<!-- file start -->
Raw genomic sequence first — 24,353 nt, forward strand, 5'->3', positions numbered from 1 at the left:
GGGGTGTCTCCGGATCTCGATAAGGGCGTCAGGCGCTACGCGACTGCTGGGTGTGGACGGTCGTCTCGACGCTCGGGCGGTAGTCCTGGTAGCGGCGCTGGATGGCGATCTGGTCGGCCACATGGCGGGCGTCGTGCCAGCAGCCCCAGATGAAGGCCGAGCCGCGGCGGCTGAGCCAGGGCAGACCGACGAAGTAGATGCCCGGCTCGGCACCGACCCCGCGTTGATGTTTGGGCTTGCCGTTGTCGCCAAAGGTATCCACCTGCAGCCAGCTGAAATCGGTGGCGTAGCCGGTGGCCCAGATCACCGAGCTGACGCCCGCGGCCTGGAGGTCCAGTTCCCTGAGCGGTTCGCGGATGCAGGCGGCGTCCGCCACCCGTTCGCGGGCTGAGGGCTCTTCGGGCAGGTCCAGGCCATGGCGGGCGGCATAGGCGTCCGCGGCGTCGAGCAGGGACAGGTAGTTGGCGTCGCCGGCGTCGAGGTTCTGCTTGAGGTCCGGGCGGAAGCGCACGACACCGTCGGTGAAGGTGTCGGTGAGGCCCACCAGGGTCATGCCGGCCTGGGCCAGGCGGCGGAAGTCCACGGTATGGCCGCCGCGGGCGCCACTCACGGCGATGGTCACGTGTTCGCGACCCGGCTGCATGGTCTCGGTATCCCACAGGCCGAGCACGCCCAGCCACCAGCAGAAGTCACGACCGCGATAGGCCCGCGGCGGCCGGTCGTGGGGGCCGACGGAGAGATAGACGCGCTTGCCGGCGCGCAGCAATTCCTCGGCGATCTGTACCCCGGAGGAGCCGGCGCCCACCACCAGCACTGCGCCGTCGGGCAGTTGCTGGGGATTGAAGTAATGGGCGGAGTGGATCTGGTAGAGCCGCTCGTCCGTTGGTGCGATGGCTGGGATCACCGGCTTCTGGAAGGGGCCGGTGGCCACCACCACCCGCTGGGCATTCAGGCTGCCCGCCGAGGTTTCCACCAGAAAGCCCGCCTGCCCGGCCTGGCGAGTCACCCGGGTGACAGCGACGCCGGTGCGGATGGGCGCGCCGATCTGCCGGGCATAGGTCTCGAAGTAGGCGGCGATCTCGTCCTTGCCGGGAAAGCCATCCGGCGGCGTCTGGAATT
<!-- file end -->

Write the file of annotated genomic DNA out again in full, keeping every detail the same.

Raw genomic sequence first — 24,353 nt, forward strand, 5'->3', positions numbered from 1 at the left:
GGGGTGTCTCCGGATCTCGATAAGGGCGTCAGGCGCTACGCGACTGCTGGGTGTGGACGGTCGTCTCGACGCTCGGGCGGTAGTCCTGGTAGCGGCGCTGGATGGCGATCTGGTCGGCCACATGGCGGGCGTCGTGCCAGCAGCCCCAGATGAAGGCCGAGCCGCGGCGGCTGAGCCAGGGCAGACCGACGAAGTAGATGCCCGGCTCGGCACCGACCCCGCGTTGATGTTTGGGCTTGCCGTTGTCGCCAAAGGTATCCACCTGCAGCCAGCTGAAATCGGTGGCGTAGCCGGTGGCCCAGATCACCGAGCTGACGCCCGCGGCCTGGAGGTCCAGTTCCCTGAGCGGTTCGCGGATGCAGGCGGCGTCCGCCACCCGTTCGCGGGCTGAGGGCTCTTCGGGCAGGTCCAGGCCATGGCGGGCGGCATAGGCGTCCGCGGCGTCGAGCAGGGACAGGTAGTTGGCGTCGCCGGCGTCGAGGTTCTGCTTGAGGTCCGGGCGGAAGCGCACGACACCGTCGGTGAAGGTGTCGGTGAGGCCCACCAGGGTCATGCCGGCCTGGGCCAGGCGGCGGAAGTCCACGGTATGGCCGCCGCGGGCGCCACTCACGGCGATGGTCACGTGTTCGCGACCCGGCTGCATGGTCTCGGTATCCCACAGGCCGAGCACGCCCAGCCACCAGCAGAAGTCACGACCGCGATAGGCCCGCGGCGGCCGGTCGTGGGGGCCGACGGAGAGATAGACGCGCTTGCCGGCGCGCAGCAATTCCTCGGCGATCTGTACCCCGGAGGAGCCGGCGCCCACCACCAGCACTGCGCCGTCGGGCAGTTGCTGGGGATTGAAGTAATGGGCGGAGTGGATCTGGTAGAGCCGCTCGTCCGTTGGTGCGATGGCTGGGATCACCGGCTTCTGGAAGGGGCCGGTGGCCACCACCACCCGCTGGGCATTCAGGCTGCCCGCCGAGGTTTCCACCAGAAAGCCCGCCTGCCCGGCCTGGCGAGTCACCCGGGTGACAGCGACGCCGGTGCGGATGGGCGCGCCGATCTGCCGGGCATAGGTCTCGAAGTAGGCGGCGATCTCGTCCTTGCCGGGAAAGCCATCCGGCGGCGTCTGGAATT